Coop Peering Fabric??

David Diaz davediaz.tech at gmail.com
Tue Aug 12 09:23:43 CDT 2008


Yes you are absolutely correct. Smaller players doing this for fun and
experimentation if not only a good idea, I believe it is critical for the
internet to grow and change. Ask UUNET how long it takes them to get
approval to implement something big....or even small.
Two pts thought. First, the cross connects at most of these locations are
still going to be a major monthly INVESTMENT unless the colo provider gets
involved. As was stated earlier $500 MRC has to be justified be costs
savings or other benefits.
Second, I have heard a lot of talk about SIX over the last year or so and
there is no guarantees that situation won't change. Telx and others can do a
fine job. I have not heard Any2 mentioned and their traffic levels have been
very good while keeping ports cost effective. Can that model scale?

Basically it's about the community deciding to support something. Perhaps
it's more about the players then the best model. This business is still run
significantly on trust and reputation of the people running the
infrastructure. No?

David



On Tue, Aug 12, 2008 at 10:11 AM, Patrick W. Gilmore <patrick at ianai.net>wrote:

> On Aug 12, 2008, at 9:58 AM, David Diaz wrote:
>
>  Love the Borg comment.
>>
>
> Thanx.
>
>
>  Great thread.  Old topic.  It recycles every couple of years.  Not to
>> speak
>> for telx or Mike L but I do not think anyone was motivated to Borg
>> anything
>> but to support AIX.  10Gig ports are expensive.
>>
>> I like the idea of more exchange points in that they usually provide more
>> recovery pts and redundancy, allow the sharing of skills and knowledge in
>> the local community, and provide flexibility for growth and change of the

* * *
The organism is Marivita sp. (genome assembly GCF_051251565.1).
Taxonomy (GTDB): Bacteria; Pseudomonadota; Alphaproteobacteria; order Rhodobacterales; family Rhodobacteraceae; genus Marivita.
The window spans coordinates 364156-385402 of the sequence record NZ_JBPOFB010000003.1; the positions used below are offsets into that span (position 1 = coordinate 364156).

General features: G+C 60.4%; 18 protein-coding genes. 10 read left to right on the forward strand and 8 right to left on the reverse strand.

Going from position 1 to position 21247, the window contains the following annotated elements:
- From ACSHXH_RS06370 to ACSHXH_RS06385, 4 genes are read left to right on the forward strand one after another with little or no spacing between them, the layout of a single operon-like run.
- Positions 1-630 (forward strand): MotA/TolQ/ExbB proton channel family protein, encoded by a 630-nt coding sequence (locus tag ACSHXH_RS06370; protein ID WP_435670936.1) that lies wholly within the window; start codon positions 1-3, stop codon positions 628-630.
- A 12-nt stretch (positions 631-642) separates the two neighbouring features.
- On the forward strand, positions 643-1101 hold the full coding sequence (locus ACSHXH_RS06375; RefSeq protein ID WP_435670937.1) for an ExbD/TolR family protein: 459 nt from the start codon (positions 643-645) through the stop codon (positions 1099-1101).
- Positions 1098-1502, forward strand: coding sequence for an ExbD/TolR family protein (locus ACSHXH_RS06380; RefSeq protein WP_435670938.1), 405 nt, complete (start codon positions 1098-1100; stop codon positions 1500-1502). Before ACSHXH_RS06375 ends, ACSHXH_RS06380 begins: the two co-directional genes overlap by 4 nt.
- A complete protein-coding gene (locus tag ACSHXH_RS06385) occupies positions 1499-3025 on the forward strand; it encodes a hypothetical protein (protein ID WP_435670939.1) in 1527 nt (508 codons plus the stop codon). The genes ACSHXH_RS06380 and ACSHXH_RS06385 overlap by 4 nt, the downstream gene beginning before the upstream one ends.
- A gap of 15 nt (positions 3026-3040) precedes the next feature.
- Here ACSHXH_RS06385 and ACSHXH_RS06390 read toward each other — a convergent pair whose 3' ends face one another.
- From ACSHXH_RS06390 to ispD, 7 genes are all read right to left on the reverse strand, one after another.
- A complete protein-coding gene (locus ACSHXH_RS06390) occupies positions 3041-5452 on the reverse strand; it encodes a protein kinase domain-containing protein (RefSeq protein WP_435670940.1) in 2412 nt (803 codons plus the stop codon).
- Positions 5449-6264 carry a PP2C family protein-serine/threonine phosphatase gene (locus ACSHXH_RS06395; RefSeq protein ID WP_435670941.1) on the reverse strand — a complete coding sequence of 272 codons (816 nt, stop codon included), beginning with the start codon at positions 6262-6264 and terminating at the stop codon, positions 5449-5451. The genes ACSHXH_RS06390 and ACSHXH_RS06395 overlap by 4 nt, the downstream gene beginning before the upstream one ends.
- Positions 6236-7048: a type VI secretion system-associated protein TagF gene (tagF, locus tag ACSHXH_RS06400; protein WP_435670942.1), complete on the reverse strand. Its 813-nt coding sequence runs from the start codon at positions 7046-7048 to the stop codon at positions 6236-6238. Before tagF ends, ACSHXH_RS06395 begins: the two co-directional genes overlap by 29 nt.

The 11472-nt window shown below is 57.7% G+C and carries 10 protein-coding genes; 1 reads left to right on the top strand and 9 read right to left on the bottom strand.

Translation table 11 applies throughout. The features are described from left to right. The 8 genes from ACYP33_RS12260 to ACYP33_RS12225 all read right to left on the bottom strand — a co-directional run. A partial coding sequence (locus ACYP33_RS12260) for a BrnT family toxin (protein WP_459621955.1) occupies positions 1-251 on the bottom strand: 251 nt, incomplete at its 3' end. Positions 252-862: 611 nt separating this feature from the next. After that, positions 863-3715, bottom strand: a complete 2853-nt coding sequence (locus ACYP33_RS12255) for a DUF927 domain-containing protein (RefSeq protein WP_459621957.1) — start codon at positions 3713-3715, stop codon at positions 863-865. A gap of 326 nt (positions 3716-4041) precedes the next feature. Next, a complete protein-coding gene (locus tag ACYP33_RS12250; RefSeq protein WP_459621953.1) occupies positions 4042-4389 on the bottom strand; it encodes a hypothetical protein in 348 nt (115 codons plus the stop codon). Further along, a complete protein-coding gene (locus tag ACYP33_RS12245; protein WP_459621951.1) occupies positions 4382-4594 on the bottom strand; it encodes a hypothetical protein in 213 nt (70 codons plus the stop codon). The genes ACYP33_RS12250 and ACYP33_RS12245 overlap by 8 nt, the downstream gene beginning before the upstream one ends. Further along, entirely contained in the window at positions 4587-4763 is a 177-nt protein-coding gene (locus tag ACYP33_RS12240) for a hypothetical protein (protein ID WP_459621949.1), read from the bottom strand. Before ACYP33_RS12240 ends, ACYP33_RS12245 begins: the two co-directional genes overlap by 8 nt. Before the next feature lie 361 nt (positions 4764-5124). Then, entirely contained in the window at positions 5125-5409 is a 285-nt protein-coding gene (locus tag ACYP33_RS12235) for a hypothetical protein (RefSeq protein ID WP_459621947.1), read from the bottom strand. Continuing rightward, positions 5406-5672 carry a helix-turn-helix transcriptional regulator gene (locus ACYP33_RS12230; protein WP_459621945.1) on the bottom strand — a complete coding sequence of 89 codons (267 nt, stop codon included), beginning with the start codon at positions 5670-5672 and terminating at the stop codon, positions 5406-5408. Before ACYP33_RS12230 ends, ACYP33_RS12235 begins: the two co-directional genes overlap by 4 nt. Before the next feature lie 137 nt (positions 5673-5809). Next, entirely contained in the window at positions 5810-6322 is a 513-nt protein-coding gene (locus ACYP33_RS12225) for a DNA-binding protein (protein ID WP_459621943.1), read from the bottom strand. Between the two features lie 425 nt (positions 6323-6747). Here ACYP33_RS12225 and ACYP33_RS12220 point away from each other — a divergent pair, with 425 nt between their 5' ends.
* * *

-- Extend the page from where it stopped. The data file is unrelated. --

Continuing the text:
>> internet. How many COs do we have? There has long been the argument of how
>> many IXs are needed, would it be 1 per state?  What happens with Voip,
>> IPtv
>> etc.
>>
>> As for coops I think the argument is would the larger traffic players feel
>> comfortable connecting and making it a part of their networks?  Who are
>> the
>> anchors and 1st movers?  What are the guarantees that any investment in
>> infrastructure needed to get there will be recovered over X years... Will
>> the coop fold before that pt? Wll it have the resources to upgrade.
>>
>
> Who said anything about larger traffic players?  What's wrong with a bunch
> of little guys getting together to trade traffic, for fun and profit?
>
> The smaller guys might have a better focus on performance in the local area
> (gamers anyone?), plus they tend to pay more per Mbps because they don't
> have scale, which makes moving a little traffic off more economical.
>
> All that said, Akamai is a pretty big network and they're present at a lot
> of these "small" IXen.  Ditto for local eyeball networks, e.g. Shaw @ SIX,
> Rogers @ TorIX, etc.
>
>
>  I so not think a poison pill is needed. Perhaps just a group or company
>> championing Coops and giving them booth-space at events, sponsoring
>> conference travels, providing rack space etc.  But if it's in the BEST
>> interest of the members to have a larger group come in and take over then
>> what is the harm? What is the alternative, have members pay membership
>> fees?
>> Corp Sponsorship?
>>
>> I agree on much of this. But as with most things it comes down to money.
>> Do
>> members have a financial incentive to join and what is the financial model
>> to keep the Coop moving forward as a success.
>>
>
> Several small IXes have grown quite a bit with no or very small membership
> fees.  Look at the ones I mentioned.  I think SIX is the largest, but
> they're all not that tiny.
>
> --
> TTFN,
> patrick
>
>
>



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